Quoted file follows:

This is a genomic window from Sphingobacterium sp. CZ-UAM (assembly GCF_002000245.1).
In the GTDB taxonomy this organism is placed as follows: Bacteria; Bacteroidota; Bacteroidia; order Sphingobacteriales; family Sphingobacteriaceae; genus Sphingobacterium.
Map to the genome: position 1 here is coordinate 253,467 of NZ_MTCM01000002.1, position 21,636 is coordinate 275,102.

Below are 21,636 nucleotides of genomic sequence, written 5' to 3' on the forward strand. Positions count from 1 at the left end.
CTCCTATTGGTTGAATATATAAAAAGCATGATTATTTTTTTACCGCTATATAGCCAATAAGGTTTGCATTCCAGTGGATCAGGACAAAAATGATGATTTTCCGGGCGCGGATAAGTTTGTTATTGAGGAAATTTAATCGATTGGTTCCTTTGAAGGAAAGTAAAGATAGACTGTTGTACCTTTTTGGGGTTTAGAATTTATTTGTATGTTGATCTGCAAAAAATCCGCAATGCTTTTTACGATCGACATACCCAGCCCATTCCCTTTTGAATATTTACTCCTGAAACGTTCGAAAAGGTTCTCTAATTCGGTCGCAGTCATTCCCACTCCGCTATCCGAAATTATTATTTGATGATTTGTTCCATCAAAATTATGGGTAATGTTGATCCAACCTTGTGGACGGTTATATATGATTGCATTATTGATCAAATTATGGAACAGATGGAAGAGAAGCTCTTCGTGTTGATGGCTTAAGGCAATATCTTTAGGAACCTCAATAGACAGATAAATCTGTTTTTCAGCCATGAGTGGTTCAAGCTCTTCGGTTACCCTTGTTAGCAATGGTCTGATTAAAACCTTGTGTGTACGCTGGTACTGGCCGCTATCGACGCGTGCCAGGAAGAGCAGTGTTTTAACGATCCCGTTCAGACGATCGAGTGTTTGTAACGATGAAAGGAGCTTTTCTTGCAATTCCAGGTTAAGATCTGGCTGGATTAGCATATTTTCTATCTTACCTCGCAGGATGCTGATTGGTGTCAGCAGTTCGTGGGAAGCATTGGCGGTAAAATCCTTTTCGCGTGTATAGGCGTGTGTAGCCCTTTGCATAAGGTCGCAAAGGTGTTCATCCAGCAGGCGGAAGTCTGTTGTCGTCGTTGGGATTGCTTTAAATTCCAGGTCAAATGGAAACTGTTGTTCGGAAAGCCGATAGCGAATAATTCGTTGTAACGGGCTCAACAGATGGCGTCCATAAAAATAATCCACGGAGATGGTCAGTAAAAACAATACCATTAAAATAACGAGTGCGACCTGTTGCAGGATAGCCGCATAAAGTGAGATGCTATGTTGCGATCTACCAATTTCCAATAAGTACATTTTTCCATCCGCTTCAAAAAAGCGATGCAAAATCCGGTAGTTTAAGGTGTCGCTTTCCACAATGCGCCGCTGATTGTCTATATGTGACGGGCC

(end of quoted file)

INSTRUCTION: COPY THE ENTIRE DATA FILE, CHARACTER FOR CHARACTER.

This is a genomic window from Sphingobacterium sp. CZ-UAM (assembly GCF_002000245.1).
In the GTDB taxonomy this organism is placed as follows: Bacteria; Bacteroidota; Bacteroidia; order Sphingobacteriales; family Sphingobacteriaceae; genus Sphingobacterium.
Map to the genome: position 1 here is coordinate 253,467 of NZ_MTCM01000002.1, position 21,636 is coordinate 275,102.

Below are 21,636 nucleotides of genomic sequence, written 5' to 3' on the forward strand. Positions count from 1 at the left end.
CTCCTATTGGTTGAATATATAAAAAGCATGATTATTTTTTTACCGCTATATAGCCAATAAGGTTTGCATTCCAGTGGATCAGGACAAAAATGATGATTTTCCGGGCGCGGATAAGTTTGTTATTGAGGAAATTTAATCGATTGGTTCCTTTGAAGGAAAGTAAAGATAGACTGTTGTACCTTTTTGGGGTTTAGAATTTATTTGTATGTTGATCTGCAAAAAATCCGCAATGCTTTTTACGATCGACATACCCAGCCCATTCCCTTTTGAATATTTACTCCTGAAACGTTCGAAAAGGTTCTCTAATTCGGTCGCAGTCATTCCCACTCCGCTATCCGAAATTATTATTTGATGATTTGTTCCATCAAAATTATGGGTAATGTTGATCCAACCTTGTGGACGGTTATATATGATTGCATTATTGATCAAATTATGGAACAGATGGAAGAGAAGCTCTTCGTGTTGATGGCTTAAGGCAATATCTTTAGGAACCTCAATAGACAGATAAATCTGTTTTTCAGCCATGAGTGGTTCAAGCTCTTCGGTTACCCTTGTTAGCAATGGTCTGATTAAAACCTTGTGTGTACGCTGGTACTGGCCGCTATCGACGCGTGCCAGGAAGAGCAGTGTTTTAACGATCCCGTTCAGACGATCGAGTGTTTGTAACGATGAAAGGAGCTTTTCTTGCAATTCCAGGTTAAGATCTGGCTGGATTAGCATATTTTCTATCTTACCTCGCAGGATGCTGATTGGTGTCAGCAGTTCGTGGGAAGCATTGGCGGTAAAATCCTTTTCGCGTGTATAGGCGTGTGTAGCCCTTTGCATAAGGTCGCAAAGGTGTTCATCCAGCAGGCGGAAGTCTGTTGTCGTCGTTGGGATTGCTTTAAATTCCAGGTCAAATGGAAACTGTTGTTCGGAAAGCCGATAGCGAATAATTCGTTGTAACGGGCTCAACAGATGGCGTCCATAAAAATAATCCACGGAGATGGTCAGTAAAAACAATACCATTAAAATAACGAGTGCGACCTGTTGCAGGATAGCCGCATAAAGTGAGATGCTATGTTGCGATCTACCAATTTCCAATAAGTACATTTTTCCATCCGCTTCAAAAAAGCGATGCAAAATCCGGTAGTTTAAGGTGTCGCTTTCCACAATGCGCCGCTGATTGTCTATATGTGACGGGCC